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this is my first question here. :-) I hope it's been answered before; and I'm assuming there are many, many people in my same situation that would like to know the same thing(s).

To explain myself, I'd like to put forth a fictitious scenario that simulates my actual scenario. (I can't explain my actual scenario because, of course, somebody with smarts and money will potentially take my idea and patent it!)

So please bear with me as I hypothesize:

Let's say that I have an idea to create a large building (with stuff in it) that defies gravity, hovers over the ocean, sucks salt out of the ocean, turns the salt into unicorn eggs, puts those eggs on barges, and sends the barges to buyers all over the world.

How would I patent this?

(Obviously this is fictitious, but that's kind of the spot I'm in currently.)

My first reason to want to patent this entire "thing" is to protect myself while I gather investors and smart people to help me bring the idea to reality.

Is a patent even the right way to go at this point?

To complicate matters, many of the parts of this idea will indeed be novel; but some will be regular business practices (using an ERP, for example). Some original software and hardware will need to be created and will therefore be "novel"; but there will also be off-the-shelf sw/hw used. Some sw/hw will be sourced from other vendors and used in the "novel" parts of the idea.

And, of course, I haven't, in fact, "invented" anything at this point. (I have no doubt that everything that needs to be invented can be invented; but nothing has been physically invented yet.)

Any ideas how I should proceed?

Finally; if I were to submit the paragraph above (where I describe the floating building that makes unicorn eggs), hand sketch some drawings of what I think the building may look like, what the eggs may look like, what the "hover" system may look like, would that be good enough to get a patent? And if so, what would the patent be issued for? The building? The eggs? The entire concept?

My apologies; I've rewritten this post about 4 times trying to figure out what my question actually is. I'm just going to stop typing now, and hope that some of you understand where I'm coming from and have some suggestions. :-)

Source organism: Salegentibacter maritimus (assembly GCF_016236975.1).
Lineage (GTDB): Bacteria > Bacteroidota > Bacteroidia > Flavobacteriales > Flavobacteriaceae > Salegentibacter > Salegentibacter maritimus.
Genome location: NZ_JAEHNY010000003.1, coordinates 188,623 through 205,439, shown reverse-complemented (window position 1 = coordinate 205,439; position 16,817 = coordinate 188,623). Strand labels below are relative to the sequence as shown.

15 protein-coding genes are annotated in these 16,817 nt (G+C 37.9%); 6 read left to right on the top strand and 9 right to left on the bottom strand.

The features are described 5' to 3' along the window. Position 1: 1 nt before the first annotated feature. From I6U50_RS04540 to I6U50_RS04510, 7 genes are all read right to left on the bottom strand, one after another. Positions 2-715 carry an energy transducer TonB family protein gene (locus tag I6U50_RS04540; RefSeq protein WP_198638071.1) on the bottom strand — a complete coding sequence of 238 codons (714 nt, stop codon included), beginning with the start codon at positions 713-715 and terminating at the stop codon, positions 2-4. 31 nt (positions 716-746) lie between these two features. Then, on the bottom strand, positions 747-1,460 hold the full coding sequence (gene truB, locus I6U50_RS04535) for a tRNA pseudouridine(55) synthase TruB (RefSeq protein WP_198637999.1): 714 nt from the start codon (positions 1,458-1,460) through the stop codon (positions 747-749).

Thank you for any help you can give me! This concept has been percolating for 14 years, and I'm itching to get moving on it.

  • Get thee to a patent attorney. With a simple focussed invention it might be possible for a lay person to write an effective patent. However, in your scenario you need a patent strategy and probably multiple patents. There is zero chance of you doing this effectively without a lawyer or agent. – Eric Shain Sep 21 '18 at 14:36
  • “(I can't explain my actual scenario because, of course, somebody with smarts and money will potentially take my idea and patent it!)“ a published invention cannot be patented anymore. – DonQuiKong Sep 21 '18 at 21:15
  • I would say "should not be able to be patented". – George White Sep 21 '18 at 23:25
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The best suggestion is to hire patent attorney or agent for prior art search and drafting your patent application. Rest all advice and suggestions will be as hypothetical as your building.

Nevertheless, since you have sought suggestion here, I think you may find these few lines useful.

i. First check prior art. It helps to avoid infringing protected areas of knowledge and rights.

ii. Sum up how's. That is how you will build the 'building' and how the building will perform all intended works.